Slamming it into first gear, I spun the wheel to the left, getting us back up straddling the channel. Desperate, I pushed my foot to the floor, launching the car across the channel and all sorts of debris below. I winced at the damage done to the undercarriage but we made it. The engine failed as I rolled into a relatively dry spot, just metres from the edge of the still-widening channel.
I jumped out of the car and ran to the back door to comfort Bob with a hug and a kiss. “Stay here mate, it’s ok, it’s ok.” I closed the door and left him in the secure, warm shell of the vehicle. When I got back to the house Tiago was gone. My things were in a dry building and I thought we might be seeing the end of the water-borne terror. But it kept raining. Hard thick bruising rain, like the fake storms created from firehoses and giant fans that lashed the decks of ships in 1950s films. The cyclone, we later learned, dropped four metres of water over the city in less than 12 hours.
Still barefoot and bare chested, I noticed the compound was empty. Everyone was either hiding, hoping for the rain to stop, or rescuing cars and other belongings from rising floodwaters. I tiptoed over the collapsed compound wall and saw Tiago and his co-workers Tito and Olivio milling pensively around the gate to the adjacent compound on the lower side of the road.
That compound had taken the brunt of the landslide and its courtyard was neck-deep in thick mud. Some buildings were submerged to their rooflines. The surface of the mud looked deceptively smooth and stable, but one step and you sank to your waist, risking any manner of sharp and infectious objects below.
“What’s wrong guys?” I asked. The normally cheerful Tito looked at me, hands on his head, gasping in Tetum. All I could understand was that there was a man inside the compound, and he was in trouble.
“There is a man up there, he is hurt, he is dying,” Tiago said. I asked him to take me there. “I can’t Maun (Tetum for brother), I’m not good with these things,” he replied. Tiago had never said no to anything before. Even in his most uncomfortable moments he would manage an “OK, maybe Maun, we will see”. Aged only 21, Tiago’s generation was Timor’s first in over 400 years to be born free from the threat of violent occupation and repression. He had never had to confront such gruesome scenes before.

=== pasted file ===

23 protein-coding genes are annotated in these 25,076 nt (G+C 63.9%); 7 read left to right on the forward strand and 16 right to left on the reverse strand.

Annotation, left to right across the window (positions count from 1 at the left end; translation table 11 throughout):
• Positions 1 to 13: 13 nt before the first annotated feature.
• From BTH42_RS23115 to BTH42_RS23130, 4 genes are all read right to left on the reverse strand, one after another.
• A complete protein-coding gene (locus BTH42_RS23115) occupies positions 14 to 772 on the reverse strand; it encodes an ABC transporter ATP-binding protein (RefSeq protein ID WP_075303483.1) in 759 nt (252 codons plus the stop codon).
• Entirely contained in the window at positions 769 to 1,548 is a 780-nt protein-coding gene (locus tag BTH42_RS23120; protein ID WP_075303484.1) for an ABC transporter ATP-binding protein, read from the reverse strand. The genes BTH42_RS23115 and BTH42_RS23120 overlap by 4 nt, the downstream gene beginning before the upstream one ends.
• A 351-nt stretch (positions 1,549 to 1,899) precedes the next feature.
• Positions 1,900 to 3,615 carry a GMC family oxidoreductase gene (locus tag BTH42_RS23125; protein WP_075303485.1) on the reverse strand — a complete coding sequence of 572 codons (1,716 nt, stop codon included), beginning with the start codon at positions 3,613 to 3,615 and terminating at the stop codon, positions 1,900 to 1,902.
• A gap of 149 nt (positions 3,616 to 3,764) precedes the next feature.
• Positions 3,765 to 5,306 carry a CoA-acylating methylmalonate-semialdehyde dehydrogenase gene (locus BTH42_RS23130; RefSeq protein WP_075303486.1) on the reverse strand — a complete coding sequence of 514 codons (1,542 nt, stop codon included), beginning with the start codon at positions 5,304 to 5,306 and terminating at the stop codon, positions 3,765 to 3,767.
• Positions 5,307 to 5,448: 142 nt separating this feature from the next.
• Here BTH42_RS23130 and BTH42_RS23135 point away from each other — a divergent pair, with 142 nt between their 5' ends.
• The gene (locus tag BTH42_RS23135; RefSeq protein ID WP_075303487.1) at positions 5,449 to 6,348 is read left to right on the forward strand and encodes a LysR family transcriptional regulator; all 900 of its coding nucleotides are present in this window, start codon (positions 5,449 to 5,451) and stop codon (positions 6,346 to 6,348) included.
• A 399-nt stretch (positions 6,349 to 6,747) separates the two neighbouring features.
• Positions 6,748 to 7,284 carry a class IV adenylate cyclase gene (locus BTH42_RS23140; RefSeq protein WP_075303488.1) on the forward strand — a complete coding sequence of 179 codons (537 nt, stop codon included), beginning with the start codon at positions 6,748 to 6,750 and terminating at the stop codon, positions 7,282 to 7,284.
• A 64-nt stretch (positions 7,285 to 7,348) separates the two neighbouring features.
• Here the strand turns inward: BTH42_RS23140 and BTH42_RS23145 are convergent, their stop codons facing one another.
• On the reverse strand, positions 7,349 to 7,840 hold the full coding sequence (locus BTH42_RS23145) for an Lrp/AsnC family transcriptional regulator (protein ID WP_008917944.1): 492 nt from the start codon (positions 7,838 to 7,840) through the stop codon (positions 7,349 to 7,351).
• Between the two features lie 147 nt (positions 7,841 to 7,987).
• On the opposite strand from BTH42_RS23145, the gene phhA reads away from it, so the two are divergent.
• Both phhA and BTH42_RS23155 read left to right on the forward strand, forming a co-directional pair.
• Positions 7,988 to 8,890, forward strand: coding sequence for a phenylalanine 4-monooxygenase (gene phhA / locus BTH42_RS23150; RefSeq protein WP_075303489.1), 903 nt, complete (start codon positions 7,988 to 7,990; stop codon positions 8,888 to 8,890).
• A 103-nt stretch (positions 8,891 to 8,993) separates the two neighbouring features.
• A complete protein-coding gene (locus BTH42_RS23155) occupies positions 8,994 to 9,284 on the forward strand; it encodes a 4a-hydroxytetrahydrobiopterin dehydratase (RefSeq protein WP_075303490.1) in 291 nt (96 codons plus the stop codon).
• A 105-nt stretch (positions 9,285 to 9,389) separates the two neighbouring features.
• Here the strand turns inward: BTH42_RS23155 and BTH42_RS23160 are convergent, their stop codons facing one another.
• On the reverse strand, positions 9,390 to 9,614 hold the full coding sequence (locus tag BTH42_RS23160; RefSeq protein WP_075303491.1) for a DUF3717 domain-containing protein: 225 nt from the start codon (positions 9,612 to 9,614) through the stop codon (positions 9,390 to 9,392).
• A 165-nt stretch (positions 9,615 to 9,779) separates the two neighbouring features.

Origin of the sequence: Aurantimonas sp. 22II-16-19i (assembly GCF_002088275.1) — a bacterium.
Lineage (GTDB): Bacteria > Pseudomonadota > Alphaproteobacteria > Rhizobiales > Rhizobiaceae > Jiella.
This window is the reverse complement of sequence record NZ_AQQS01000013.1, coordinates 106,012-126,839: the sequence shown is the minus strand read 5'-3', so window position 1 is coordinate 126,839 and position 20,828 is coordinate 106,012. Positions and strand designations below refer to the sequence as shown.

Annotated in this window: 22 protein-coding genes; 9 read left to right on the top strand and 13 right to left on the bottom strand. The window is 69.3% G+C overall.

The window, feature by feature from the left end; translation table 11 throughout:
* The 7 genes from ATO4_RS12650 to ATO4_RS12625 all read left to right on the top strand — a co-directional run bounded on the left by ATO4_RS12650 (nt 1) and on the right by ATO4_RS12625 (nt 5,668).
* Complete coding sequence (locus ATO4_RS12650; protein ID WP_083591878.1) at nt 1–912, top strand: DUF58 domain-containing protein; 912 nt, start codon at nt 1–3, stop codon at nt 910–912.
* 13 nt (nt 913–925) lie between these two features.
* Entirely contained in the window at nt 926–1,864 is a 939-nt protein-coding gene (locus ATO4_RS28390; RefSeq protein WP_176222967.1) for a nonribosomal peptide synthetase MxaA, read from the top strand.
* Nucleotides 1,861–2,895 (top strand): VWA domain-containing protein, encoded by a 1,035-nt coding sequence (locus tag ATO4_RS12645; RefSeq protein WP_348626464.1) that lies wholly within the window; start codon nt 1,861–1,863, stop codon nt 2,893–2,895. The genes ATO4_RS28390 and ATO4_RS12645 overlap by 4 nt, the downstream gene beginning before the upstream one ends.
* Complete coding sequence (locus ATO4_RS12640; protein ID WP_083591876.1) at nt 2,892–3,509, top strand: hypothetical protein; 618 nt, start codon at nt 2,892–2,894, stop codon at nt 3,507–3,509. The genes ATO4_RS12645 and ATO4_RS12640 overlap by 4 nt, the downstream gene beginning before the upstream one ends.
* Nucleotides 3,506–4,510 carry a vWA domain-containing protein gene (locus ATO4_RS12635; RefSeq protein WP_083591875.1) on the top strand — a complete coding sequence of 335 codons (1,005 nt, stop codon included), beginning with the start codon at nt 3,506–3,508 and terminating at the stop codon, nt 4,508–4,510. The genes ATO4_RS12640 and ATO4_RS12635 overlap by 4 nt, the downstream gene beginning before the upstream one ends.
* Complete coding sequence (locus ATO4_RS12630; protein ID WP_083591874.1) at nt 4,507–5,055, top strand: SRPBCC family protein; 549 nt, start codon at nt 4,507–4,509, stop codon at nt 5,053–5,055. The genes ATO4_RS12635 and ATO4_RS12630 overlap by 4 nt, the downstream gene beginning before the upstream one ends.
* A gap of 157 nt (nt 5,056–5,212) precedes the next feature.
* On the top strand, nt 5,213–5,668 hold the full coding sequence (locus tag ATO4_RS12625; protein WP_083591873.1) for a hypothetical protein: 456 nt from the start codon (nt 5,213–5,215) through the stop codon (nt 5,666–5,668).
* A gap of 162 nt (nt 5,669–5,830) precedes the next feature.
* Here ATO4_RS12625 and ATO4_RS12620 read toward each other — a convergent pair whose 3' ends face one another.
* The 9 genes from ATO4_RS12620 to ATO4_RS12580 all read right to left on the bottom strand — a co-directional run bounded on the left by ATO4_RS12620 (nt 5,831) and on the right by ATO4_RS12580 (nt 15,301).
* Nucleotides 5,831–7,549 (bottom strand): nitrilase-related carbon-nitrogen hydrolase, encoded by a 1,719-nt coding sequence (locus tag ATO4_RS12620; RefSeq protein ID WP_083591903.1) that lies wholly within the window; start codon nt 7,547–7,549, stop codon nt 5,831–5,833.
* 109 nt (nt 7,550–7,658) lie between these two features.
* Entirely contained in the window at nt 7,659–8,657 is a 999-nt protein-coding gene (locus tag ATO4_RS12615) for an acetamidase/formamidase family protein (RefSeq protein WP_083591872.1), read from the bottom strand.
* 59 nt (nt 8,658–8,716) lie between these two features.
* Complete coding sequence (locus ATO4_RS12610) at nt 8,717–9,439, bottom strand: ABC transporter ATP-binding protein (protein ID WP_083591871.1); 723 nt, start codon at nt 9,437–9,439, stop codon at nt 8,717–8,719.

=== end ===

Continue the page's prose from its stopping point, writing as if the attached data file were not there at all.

“Please Tiago, I need someone to translate and help me.”
“I can’t Maun. I’m sorry.”
I turned to Olivio. “I need your shoes, please. Go and call for help. We need to get him to hospital.”
Olivio explained the roads were blocked by landslides and fallen trees. Of course. The only road to our compound was inundated by every downpour. Most of the time it was passable with some cautious driving, but there had never been rain like this. The previous year a deluge had blocked the road for two days, but this was many times worse.
“Go anyway, he cannot stay here,” I urged Olivio. “Go to the store at the bottom of the hill, get bottled water and alcohol sanitiser. Try to call for help, we need a car.”
Tito offered to come with me as I pulled on Olivio’s steel cap boots and waded into the mud. Just getting a foothold required finding a piece of broken door, tree branch, brick, furniture – anything solid – to step on.
“Where is he!?”
“There!” said Tito pointing to a concrete roof that was now only a metre or so above the mud. We clambered up out of the mud to reach a young man sitting on the roof and wrapped in a muddy sodden blanket. Another man held an umbrella over him in a futile attempt to keep him dry.
The injured man’s normally dark-brown skin was grey and splattered with grit. Shivering and crying, he stared at the ground, repeating in a weak voice barely audible over the rain, “I’m going to die, I’m going to die!” I could see a six-inch gash across one side of his head, with a thick slice of scalp dangling heavy to the side exposing a wound full of dirt.
“You’re going to be ok mate,” I told him. “Tito, ask him his name, tell him he’s going to be ok. We are going to get him out of here. I need to see his injuries.”
“His name is Augustianos,” Tito said.
I peeled back the blanket slowly, then stopped. Augustianos’ neck was deeply lacerated from back to front. Thick slabs of flesh hung loose revealing every detail of his inner musculature. Instead of a deep rich red, the wound was grey and brown from the mud. I looked again, amazed he was still alive. Somehow the cut had not reached his carotid arteries. Peeling the blanket back further, I saw more of the same deep lacerations down his shoulders and arms.
“How long has he been like this?” I asked.
“He said it happened around 4am, Maun,” Tito said. It was now 10am, and he had been bleeding the whole time.
‘I am not prepared for this’ I thought, standing back in repressed shock. For a moment I understood Tiago. What the F*** do we do? I’d been a volunteer lifesaver on Australian beaches for nearly a decade and had good rescue and first aid training. But I couldn’t deal with injuries like these.